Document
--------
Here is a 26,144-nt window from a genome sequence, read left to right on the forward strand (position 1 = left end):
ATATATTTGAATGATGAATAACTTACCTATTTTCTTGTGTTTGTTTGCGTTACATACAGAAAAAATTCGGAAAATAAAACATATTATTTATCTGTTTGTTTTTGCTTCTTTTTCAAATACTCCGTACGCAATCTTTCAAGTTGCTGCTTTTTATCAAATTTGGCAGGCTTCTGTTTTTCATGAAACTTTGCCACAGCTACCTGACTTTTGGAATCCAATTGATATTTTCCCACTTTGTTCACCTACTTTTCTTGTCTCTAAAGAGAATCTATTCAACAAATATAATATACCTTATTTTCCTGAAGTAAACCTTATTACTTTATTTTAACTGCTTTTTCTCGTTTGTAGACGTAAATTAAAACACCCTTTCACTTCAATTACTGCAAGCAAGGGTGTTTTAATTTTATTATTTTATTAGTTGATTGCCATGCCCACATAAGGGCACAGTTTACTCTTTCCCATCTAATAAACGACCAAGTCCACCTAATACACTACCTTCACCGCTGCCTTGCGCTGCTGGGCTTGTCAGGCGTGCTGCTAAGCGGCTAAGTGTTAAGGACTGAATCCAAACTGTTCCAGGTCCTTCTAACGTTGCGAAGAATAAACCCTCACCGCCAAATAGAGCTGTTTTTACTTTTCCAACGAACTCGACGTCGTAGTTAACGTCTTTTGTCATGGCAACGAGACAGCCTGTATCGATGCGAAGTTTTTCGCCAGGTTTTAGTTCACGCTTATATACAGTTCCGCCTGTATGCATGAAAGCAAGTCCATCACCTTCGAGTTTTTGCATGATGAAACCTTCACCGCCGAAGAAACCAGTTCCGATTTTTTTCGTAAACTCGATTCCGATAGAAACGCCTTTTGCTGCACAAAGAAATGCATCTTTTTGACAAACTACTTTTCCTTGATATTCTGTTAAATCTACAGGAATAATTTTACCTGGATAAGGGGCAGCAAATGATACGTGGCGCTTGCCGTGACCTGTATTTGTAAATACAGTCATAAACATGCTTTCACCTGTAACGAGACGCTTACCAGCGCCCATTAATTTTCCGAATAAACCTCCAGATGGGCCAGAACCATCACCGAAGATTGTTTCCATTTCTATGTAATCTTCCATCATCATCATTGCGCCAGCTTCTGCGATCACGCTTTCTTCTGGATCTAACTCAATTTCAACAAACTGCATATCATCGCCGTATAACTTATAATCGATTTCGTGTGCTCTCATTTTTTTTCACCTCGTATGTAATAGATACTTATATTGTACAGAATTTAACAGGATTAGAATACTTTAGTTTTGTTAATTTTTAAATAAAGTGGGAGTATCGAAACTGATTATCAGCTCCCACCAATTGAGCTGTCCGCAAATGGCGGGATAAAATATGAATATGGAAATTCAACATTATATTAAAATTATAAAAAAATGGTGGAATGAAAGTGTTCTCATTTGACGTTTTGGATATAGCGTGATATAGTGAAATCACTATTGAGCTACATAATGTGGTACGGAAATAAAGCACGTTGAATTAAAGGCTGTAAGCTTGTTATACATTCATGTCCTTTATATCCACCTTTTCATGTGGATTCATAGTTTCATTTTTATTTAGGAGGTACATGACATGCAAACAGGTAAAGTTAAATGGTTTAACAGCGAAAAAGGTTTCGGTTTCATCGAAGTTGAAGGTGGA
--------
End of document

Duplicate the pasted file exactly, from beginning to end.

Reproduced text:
Here is a 26,144-nt window from a genome sequence, read left to right on the forward strand (position 1 = left end):
ATATATTTGAATGATGAATAACTTACCTATTTTCTTGTGTTTGTTTGCGTTACATACAGAAAAAATTCGGAAAATAAAACATATTATTTATCTGTTTGTTTTTGCTTCTTTTTCAAATACTCCGTACGCAATCTTTCAAGTTGCTGCTTTTTATCAAATTTGGCAGGCTTCTGTTTTTCATGAAACTTTGCCACAGCTACCTGACTTTTGGAATCCAATTGATATTTTCCCACTTTGTTCACCTACTTTTCTTGTCTCTAAAGAGAATCTATTCAACAAATATAATATACCTTATTTTCCTGAAGTAAACCTTATTACTTTATTTTAACTGCTTTTTCTCGTTTGTAGACGTAAATTAAAACACCCTTTCACTTCAATTACTGCAAGCAAGGGTGTTTTAATTTTATTATTTTATTAGTTGATTGCCATGCCCACATAAGGGCACAGTTTACTCTTTCCCATCTAATAAACGACCAAGTCCACCTAATACACTACCTTCACCGCTGCCTTGCGCTGCTGGGCTTGTCAGGCGTGCTGCTAAGCGGCTAAGTGTTAAGGACTGAATCCAAACTGTTCCAGGTCCTTCTAACGTTGCGAAGAATAAACCCTCACCGCCAAATAGAGCTGTTTTTACTTTTCCAACGAACTCGACGTCGTAGTTAACGTCTTTTGTCATGGCAACGAGACAGCCTGTATCGATGCGAAGTTTTTCGCCAGGTTTTAGTTCACGCTTATATACAGTTCCGCCTGTATGCATGAAAGCAAGTCCATCACCTTCGAGTTTTTGCATGATGAAACCTTCACCGCCGAAGAAACCAGTTCCGATTTTTTTCGTAAACTCGATTCCGATAGAAACGCCTTTTGCTGCACAAAGAAATGCATCTTTTTGACAAACTACTTTTCCTTGATATTCTGTTAAATCTACAGGAATAATTTTACCTGGATAAGGGGCAGCAAATGATACGTGGCGCTTGCCGTGACCTGTATTTGTAAATACAGTCATAAACATGCTTTCACCTGTAACGAGACGCTTACCAGCGCCCATTAATTTTCCGAATAAACCTCCAGATGGGCCAGAACCATCACCGAAGATTGTTTCCATTTCTATGTAATCTTCCATCATCATCATTGCGCCAGCTTCTGCGATCACGCTTTCTTCTGGATCTAACTCAATTTCAACAAACTGCATATCATCGCCGTATAACTTATAATCGATTTCGTGTGCTCTCATTTTTTTTCACCTCGTATGTAATAGATACTTATATTGTACAGAATTTAACAGGATTAGAATACTTTAGTTTTGTTAATTTTTAAATAAAGTGGGAGTATCGAAACTGATTATCAGCTCCCACCAATTGAGCTGTCCGCAAATGGCGGGATAAAATATGAATATGGAAATTCAACATTATATTAAAATTATAAAAAAATGGTGGAATGAAAGTGTTCTCATTTGACGTTTTGGATATAGCGTGATATAGTGAAATCACTATTGAGCTACATAATGTGGTACGGAAATAAAGCACGTTGAATTAAAGGCTGTAAGCTTGTTATACATTCATGTCCTTTATATCCACCTTTTCATGTGGATTCATAGTTTCATTTTTATTTAGGAGGTACATGACATGCAAACAGGTAAAGTTAAATGGTTTAACAGCGAAAAAGGTTTCGGTTTCATCGAAGTTGAAGGTGGA